Moody’s actually did the unthinkable this week, with hardly a whisper. They downgraded the money market mutual fund industry to negative. Reuters covered it, hardly anyone else did – “Moody’s slaps negative outlook on U.S. Money Sector.” Can’t have too much transparency for the retail investor. They still think money market funds are no different than bank accounts, as Wall Street advertising has convinced them over the decades.
As Reuters also wrote on November 28th: ” In a near-zero interest rate environment, the funds are not in position to recapture previously waived fees just yet. But as one industry executive put it, funds are drawing a line in the sand to let investors know that fee recapture is coming.”
Guess the industry’s go to most influential bloggers in and around the “advice industry” do not want to provide too much information to the little retirement investor. These vociferous Tweeters on all the latest news for investors, seemed to have lost their Twitter handles on this industry-changing down grade by Moody’s.
Multiple Reasons for the Downgrade by Moody’s
Moody’s rationale for the downgrade was actually quite cryptic, “The unstable market environment will limit fund managers’ ability to offset rising risk through active management, thus making it more challenging to maintain the highest quality profiles,” Vanessa Robert, Moody’s senior credit officer said in a statement.”
There are multiple issues here with the money market fund industry in this economic environment, that do require full transparency, particularly for retirement investors and those without a lot of slack in their monthly budget:
- The product is not viable in an extended low interest rate environment, since expenses exceed returns. Most of the industry has had to waive fees so investors do not experience negative returns. A few unsuspecting investors are actually losing money at some money market mutual funds, who are not waiving their fees.
- If interest rates rise quickly, there are so many interlocking guarantees and poor credits in the funds, with managers already searching for yield, that a dramatic rise in interest rates, could cause a domino wave of credit defaults, which the Financial Stability Oversight Council (FSOC) and SEC locked horns on, until the issue of who bears the losses was quasi-resolved with the SEC ruling last summer on NAV. Remember money market mutual funds were developed in a period of relatively high interest rates and investors always assumed they pretty much just held A-1 P-1 commercial paper, not VIE’s and SUV’s that went belly up during the 2008 financial crisis and non-transparent asset backed securities.
- If interest rates rise and money market funds exercise their right to voluntary recapture and recoup fees that they have waived, investors may all run for the exits at once or… start their departure now.
Retirement investors are starting to pay attention to fees. They have to in this low interest rate environment and stagnant wages. For background purposes, The Derivative Project wrote in 2012 on this non-transparent “voluntary recapture” policy of certain money market funds:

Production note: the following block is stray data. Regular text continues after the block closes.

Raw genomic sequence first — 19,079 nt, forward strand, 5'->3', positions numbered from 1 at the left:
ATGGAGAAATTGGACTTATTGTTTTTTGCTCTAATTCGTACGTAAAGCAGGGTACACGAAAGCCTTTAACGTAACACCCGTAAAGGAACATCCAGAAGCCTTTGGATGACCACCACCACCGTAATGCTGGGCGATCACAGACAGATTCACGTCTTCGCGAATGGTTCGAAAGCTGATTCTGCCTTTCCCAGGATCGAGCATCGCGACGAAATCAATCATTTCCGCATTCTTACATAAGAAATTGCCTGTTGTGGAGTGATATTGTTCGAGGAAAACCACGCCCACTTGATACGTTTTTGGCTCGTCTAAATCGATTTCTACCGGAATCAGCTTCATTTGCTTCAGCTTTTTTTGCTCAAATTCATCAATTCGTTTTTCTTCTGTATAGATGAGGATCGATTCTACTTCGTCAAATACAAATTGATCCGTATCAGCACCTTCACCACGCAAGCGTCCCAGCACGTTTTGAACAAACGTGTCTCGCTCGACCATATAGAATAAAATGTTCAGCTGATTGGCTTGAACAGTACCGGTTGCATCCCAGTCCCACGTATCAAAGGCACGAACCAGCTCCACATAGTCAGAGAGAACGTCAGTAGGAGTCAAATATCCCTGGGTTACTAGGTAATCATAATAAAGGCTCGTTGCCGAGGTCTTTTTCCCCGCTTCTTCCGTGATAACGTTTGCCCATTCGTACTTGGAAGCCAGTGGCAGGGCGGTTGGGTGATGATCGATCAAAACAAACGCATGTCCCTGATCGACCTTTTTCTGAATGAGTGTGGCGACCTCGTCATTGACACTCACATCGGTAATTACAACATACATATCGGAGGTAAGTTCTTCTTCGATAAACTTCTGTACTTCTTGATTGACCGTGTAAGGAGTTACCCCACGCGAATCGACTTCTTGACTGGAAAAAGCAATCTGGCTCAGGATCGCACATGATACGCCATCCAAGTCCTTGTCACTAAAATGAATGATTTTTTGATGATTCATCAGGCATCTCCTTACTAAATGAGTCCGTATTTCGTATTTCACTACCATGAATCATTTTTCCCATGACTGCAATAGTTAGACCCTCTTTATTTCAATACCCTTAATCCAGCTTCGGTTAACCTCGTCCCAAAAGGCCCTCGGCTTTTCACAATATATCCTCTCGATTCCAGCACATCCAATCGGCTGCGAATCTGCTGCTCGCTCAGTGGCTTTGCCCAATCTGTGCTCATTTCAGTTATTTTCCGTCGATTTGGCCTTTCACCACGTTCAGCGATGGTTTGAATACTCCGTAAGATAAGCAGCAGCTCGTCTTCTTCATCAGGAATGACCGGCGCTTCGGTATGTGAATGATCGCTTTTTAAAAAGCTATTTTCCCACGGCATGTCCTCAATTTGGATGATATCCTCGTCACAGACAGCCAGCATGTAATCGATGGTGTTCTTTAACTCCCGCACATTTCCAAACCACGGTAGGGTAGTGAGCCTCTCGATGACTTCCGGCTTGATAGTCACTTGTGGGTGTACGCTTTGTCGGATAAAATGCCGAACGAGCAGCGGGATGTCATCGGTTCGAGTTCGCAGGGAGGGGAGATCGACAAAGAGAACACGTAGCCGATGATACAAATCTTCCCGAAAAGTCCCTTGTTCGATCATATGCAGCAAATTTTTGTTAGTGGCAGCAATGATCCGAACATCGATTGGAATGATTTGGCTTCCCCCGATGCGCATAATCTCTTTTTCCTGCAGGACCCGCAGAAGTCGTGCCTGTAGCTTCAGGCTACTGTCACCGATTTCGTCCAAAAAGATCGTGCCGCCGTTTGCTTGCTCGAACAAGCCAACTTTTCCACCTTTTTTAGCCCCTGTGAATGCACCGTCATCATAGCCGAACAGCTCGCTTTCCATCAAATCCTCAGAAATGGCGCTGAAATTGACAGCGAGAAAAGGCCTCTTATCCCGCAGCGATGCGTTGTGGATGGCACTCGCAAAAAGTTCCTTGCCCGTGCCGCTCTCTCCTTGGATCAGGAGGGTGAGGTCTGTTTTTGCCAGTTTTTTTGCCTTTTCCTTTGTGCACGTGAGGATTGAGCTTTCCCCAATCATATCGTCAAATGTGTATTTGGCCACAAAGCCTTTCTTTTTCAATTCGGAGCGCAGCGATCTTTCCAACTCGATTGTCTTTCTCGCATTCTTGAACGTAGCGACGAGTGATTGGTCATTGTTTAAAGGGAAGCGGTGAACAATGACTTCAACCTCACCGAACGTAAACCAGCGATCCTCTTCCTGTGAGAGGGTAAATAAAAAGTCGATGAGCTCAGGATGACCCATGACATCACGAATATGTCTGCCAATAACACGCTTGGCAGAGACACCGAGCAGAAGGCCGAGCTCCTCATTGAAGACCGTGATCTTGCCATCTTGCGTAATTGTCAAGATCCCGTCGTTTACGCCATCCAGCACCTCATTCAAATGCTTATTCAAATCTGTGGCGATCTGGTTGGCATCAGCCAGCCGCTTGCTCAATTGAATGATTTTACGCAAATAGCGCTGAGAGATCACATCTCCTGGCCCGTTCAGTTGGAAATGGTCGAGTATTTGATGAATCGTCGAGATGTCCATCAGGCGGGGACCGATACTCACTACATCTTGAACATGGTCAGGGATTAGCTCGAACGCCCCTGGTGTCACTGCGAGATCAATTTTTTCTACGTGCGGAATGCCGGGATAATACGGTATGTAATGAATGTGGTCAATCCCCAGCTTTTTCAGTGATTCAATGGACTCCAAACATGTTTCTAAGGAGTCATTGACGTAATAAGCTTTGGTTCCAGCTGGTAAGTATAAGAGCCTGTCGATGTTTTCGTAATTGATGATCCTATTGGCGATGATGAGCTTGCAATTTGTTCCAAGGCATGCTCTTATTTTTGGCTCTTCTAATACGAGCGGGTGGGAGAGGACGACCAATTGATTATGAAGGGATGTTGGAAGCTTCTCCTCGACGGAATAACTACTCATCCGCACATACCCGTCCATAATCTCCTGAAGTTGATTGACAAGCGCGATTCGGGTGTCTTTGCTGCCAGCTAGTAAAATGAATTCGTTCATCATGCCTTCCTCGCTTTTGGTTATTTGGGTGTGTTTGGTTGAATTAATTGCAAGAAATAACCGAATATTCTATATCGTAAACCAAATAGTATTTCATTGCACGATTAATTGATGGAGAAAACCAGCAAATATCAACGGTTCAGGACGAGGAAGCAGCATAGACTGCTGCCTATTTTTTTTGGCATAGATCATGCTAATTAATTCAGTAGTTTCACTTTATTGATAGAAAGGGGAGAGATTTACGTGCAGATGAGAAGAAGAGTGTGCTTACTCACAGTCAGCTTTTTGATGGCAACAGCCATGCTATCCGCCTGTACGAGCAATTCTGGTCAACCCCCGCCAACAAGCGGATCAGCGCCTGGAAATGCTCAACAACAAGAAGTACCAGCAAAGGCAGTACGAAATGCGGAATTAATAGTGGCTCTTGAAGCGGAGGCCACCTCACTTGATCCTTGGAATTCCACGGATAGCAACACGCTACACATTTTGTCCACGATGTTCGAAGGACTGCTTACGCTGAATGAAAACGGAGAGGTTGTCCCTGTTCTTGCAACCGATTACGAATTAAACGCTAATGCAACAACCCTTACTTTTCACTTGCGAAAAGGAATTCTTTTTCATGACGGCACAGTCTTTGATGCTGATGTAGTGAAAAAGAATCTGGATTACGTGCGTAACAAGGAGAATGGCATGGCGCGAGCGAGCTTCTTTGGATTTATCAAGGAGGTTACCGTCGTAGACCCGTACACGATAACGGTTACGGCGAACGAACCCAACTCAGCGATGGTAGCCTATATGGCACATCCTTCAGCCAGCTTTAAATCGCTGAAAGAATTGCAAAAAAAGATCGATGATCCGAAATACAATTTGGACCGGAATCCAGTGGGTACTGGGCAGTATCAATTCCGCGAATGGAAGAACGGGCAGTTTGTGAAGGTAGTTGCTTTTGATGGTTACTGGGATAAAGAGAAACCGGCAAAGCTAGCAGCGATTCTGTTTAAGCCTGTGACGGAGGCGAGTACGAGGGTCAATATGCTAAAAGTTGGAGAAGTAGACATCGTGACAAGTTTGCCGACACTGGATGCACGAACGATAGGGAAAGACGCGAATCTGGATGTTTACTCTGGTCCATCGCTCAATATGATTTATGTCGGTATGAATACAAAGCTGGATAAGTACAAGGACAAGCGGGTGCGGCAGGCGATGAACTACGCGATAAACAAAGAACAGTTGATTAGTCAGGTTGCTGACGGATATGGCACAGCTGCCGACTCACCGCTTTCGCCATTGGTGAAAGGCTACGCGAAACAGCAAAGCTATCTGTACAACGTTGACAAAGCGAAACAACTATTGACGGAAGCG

Well, two years later and the money market funds have had to revised their prospectuses to get set again to recoup all the fees they waived from the unsuspecting investor, who may think if interest rates rise they might get ahead…not so fast.
It is time to double down on those voluntary recapture fees, as Tim McLaughlin of Reuters writes on November 28, “US Cash Funds Primed to Recover Fees.”
Reuters quotes Schwab: “This recapture could negatively affect the funds’ future yield,” Schwab said in the recent SEC filing. A Schwab spokeswoman declined to provide further comment. Schwab’s U.S. Treasury Money Fund, for example, reported nearly $168 million in “recoupable expenses” over a three-year period.
If you are a brokerage firm with a product that is costing investors money, the responsible thing to do is to offer an alternative, until the economic scenario changes. Most firms are simply hiding the “voluntary recapture” clause in their SEC filings in size 2 font.
What should retirement investors do to avoid voluntary recapture?
Accept brokerage firms operate in their interest not yours. Money market funds are not valid in this interest rate environment. Their risks are greater and their returns typically less than US Treasuries and commercial bank certificates of deposit (CD’s).
If you care about the fees and the additional risk:
- Take the time to invest your cash direct at Treasury Direct, where you can buy US government bills, notes and bonds directly.
- Invest your cash in certificates of deposit, FDIC insured at a US Bank
- For small sweep amounts, reinvest dividends into existing investments.
For small amounts, it is probably not worth the hassle, but the fact that the firms that package money market funds have not been proactive in helping the retirement investor with their cash needs is cause enough to look at other options than the conflicted money market industry, and their product sales force (“Advisors”) that clearly put their interests over yours.
Additional Reading on Money Markets, History and the Unprecedented Scenario Today
read in understanding how far we have strayed in the integrity of our capital markets.
Here is an updated 2007 version: Stigum’s Money Market 4E